Doctor of Education (Ed.D.)
This exploratory study explored three factors -- self-efficacy, resiliency, and leadership -- that relate to academic success in African American male freshman college students. The study explored how self-efficacy, resiliency, and leadership interrelate, how a pilot group and study group differ in respect to self-efficacy, resiliency, and leadership, and how African American freshman males differ on these factors in respect to key demographic variables.;The study utilized the Student Academic Success Scale (SASS), which was an instrument developed by the researcher in a graduate course. The instrument was administered to 104 participants. Descriptive statistics, correlation coefficients, and a one-way analysis of variance (ANOVA) were data analysis techniques used to interpret data.;Data revealed that participants perceive themselves rather highly on the SASS and that there were positive correlations among all three variables. Furthermore, a one-way analysis of variance (ANOVA) showed that freshmen male students perceive themselves higher on the SASS than students from a pilot group of upperclassmen. Lastly, an ANOVA revealed that African American male freshmen who participated in art programs rated themselves significantly higher on self-efficacy and leadership, while students who participated in mentorship or internship programs rated themselves significantly higher on self-efficacy and resiliency.;Implications of this study indicate that there is a need to develop mentorship and internship opportunities in the elementary, middle, and high school settings for African American males. Moreover, future research should look closely at studying this group longitudinally to evaluate perceptions over a period of time. Another implication for research suggests that comparing a group of African American college males at a Historically Black College or University to African American males at a traditionally White institution on similar dimensions.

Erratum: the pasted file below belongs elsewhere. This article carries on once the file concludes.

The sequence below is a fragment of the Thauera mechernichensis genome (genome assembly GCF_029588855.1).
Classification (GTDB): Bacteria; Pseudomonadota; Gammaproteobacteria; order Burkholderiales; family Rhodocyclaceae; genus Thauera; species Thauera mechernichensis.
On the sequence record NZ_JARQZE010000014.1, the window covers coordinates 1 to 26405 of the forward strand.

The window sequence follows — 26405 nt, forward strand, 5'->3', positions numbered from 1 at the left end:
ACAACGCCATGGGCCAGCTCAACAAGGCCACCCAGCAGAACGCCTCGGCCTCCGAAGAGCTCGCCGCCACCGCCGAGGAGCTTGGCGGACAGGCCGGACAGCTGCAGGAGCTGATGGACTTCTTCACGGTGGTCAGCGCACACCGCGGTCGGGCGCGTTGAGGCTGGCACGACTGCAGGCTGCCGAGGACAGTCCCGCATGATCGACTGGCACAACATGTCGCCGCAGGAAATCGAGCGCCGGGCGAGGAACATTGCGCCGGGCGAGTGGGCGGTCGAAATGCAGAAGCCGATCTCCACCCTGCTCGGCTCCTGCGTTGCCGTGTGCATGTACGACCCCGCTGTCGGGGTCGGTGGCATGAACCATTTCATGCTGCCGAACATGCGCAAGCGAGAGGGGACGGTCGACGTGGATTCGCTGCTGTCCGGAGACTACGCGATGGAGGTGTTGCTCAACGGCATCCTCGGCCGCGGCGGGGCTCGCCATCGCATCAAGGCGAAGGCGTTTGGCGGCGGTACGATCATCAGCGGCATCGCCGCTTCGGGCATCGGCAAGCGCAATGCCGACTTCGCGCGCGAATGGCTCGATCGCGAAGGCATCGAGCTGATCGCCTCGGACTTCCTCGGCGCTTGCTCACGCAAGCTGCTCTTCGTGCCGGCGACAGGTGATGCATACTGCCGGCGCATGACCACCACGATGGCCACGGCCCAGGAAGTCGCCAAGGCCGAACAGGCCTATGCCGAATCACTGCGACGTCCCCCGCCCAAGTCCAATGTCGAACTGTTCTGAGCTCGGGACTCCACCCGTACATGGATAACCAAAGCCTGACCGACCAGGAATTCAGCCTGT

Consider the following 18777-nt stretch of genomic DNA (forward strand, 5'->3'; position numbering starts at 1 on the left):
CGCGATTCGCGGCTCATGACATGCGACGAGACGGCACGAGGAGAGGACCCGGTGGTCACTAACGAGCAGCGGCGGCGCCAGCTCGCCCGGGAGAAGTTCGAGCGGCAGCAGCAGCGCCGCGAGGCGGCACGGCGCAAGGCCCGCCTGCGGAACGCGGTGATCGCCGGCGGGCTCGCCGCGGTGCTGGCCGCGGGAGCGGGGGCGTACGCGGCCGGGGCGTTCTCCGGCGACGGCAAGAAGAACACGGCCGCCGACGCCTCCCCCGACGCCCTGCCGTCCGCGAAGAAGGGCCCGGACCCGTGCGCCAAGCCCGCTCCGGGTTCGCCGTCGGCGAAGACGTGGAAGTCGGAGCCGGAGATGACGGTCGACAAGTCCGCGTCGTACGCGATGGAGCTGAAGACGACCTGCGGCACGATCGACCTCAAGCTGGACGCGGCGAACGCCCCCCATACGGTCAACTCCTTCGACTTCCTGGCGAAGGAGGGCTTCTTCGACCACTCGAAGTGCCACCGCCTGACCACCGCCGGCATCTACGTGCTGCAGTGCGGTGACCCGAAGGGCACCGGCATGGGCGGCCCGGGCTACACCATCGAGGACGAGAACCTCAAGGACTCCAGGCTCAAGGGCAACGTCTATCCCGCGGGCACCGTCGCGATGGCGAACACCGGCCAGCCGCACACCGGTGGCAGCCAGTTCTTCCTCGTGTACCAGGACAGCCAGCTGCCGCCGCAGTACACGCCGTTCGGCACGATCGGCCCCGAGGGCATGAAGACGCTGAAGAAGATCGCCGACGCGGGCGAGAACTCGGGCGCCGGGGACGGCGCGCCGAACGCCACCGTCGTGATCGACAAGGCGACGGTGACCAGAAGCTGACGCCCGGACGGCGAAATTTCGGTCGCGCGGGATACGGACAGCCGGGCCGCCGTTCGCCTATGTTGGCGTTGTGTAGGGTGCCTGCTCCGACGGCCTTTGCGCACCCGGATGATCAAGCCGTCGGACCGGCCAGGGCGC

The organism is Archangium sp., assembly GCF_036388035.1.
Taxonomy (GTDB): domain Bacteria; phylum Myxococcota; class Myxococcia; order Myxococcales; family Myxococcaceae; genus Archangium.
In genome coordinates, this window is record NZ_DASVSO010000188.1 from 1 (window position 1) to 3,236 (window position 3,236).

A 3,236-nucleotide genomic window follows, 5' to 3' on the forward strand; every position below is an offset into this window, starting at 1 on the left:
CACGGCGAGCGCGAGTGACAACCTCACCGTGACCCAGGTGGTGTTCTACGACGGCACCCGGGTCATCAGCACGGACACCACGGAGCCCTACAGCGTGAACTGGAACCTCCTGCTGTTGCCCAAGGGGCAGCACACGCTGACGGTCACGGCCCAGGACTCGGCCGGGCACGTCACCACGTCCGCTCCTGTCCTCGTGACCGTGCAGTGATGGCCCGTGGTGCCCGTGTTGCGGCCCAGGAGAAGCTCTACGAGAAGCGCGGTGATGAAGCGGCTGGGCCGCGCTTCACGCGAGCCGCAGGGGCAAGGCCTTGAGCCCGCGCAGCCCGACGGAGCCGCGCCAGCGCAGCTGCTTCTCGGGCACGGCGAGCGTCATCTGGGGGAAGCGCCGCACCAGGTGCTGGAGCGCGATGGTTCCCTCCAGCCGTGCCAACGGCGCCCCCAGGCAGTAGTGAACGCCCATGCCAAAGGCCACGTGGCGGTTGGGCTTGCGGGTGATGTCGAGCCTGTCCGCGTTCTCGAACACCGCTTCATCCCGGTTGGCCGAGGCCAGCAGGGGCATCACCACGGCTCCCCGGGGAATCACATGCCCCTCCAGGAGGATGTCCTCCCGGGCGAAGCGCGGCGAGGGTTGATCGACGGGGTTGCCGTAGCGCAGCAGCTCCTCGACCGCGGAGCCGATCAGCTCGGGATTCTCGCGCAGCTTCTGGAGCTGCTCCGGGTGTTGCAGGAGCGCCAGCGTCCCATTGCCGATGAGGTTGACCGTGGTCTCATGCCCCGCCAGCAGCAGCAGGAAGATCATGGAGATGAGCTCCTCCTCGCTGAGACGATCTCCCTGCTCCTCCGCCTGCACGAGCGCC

© The Author
Thomas, Kianga Rhea, "An exploratory study of factors that relate to academic success among high-achieving African American males" (2008). Dissertations, Theses, and Masters Projects. William & Mary. Paper 1539618446.